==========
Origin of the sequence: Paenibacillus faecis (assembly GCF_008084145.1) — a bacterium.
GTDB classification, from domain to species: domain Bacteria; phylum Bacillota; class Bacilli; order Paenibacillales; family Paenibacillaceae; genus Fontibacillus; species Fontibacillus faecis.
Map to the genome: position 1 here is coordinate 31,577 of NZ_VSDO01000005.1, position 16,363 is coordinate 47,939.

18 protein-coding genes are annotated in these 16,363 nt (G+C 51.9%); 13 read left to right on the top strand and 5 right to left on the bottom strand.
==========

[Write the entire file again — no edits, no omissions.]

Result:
Origin of the sequence: Paenibacillus faecis (assembly GCF_008084145.1) — a bacterium.
GTDB classification, from domain to species: domain Bacteria; phylum Bacillota; class Bacilli; order Paenibacillales; family Paenibacillaceae; genus Fontibacillus; species Fontibacillus faecis.
Map to the genome: position 1 here is coordinate 31,577 of NZ_VSDO01000005.1, position 16,363 is coordinate 47,939.

18 protein-coding genes are annotated in these 16,363 nt (G+C 51.9%); 13 read left to right on the top strand and 5 right to left on the bottom strand.